Methods Of Active Impregnation

Experience has shown that timber with a high content of tar and resin lasts longer than timber with a low content of either. This is partly because the timber is harder and partly because these substances have ingredients that are poisonous to fungus and certain insects. Traditional types of timber protection aim to increase the quantity of such materials by covering the timber with tar. Extract from bark has also been used to impregnate oak, birch and spruce, with good results. This method was once so popular that bark extract became a major Norwegian export. Over 2000 years ago the Chinese used salt water as an impregnating agent. Wood containing more than 5% of table salt (sodium chloride) is not susceptible to fungus. The modern version of this is the use of metal salts. Wood tar has mostly been replaced by derivatives of fossil oil (Table 19.3).

Since forestry was industrialized, the general quality of timber has deteriorated considerably, and the need for biocides has rocketed over the last decades. New fashions in architecture, which include highly exposed exterior timber structures, have accelerated this trend.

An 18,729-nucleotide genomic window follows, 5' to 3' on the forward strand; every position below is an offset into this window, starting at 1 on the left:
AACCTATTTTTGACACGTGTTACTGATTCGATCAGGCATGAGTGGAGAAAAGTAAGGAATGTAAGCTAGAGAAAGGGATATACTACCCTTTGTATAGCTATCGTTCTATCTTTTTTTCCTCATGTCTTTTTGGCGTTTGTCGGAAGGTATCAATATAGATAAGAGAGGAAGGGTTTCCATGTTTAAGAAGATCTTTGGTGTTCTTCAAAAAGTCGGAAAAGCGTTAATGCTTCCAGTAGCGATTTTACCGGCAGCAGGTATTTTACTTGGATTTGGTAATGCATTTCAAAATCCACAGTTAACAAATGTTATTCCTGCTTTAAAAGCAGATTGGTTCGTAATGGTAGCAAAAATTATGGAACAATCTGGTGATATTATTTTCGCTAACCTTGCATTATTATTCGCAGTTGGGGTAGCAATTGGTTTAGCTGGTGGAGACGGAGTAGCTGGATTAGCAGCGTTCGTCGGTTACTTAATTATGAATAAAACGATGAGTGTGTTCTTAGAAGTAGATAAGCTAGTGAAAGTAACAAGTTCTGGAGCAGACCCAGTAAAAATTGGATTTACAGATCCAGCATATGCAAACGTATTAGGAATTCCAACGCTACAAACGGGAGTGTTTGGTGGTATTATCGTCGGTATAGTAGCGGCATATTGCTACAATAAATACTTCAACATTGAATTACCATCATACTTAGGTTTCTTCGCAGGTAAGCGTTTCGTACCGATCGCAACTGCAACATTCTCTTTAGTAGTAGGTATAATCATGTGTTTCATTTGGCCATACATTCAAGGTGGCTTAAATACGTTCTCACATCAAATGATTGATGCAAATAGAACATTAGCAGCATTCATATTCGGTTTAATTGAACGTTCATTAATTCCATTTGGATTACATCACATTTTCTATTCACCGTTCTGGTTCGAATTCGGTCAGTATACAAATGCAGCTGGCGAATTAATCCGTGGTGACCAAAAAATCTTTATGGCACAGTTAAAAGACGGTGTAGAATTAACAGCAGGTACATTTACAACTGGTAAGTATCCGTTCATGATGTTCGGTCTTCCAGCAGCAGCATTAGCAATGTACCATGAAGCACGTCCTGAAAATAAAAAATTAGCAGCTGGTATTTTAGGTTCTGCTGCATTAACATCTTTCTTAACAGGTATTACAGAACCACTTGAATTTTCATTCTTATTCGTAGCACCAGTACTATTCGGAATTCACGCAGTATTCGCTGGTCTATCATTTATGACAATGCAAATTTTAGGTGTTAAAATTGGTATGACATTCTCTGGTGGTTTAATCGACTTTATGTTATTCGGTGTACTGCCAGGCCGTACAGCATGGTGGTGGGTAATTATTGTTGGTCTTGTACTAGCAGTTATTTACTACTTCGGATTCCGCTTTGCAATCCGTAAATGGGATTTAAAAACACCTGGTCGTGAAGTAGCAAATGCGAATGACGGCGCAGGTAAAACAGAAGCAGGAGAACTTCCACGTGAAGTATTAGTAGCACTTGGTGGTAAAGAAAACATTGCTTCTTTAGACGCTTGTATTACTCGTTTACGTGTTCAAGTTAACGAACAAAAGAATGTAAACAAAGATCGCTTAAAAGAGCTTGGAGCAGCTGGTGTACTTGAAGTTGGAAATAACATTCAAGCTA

For active impregnation the following functional qualities are desirable:

• Enough poison to prevent attack from fungus and insects.

• Not be poisonous to people or animals.

• The ability to penetrate into the material.

• Resistant to being washed out or vaporized from the material.

• Free from damaging technical side effects such as miscolouring, corrosion of nails, etc.

Unfortunately, an impregnating substance with all these qualities does not exist. There is generally a clear relationship between toxicity and effectiveness. Effective poisons such as metal salts have particularly damaging effects on the environment, including humans. Less damaging substances such as bark extract and ferrous sulphate are at the same time less effective and susceptible to rapid leaching.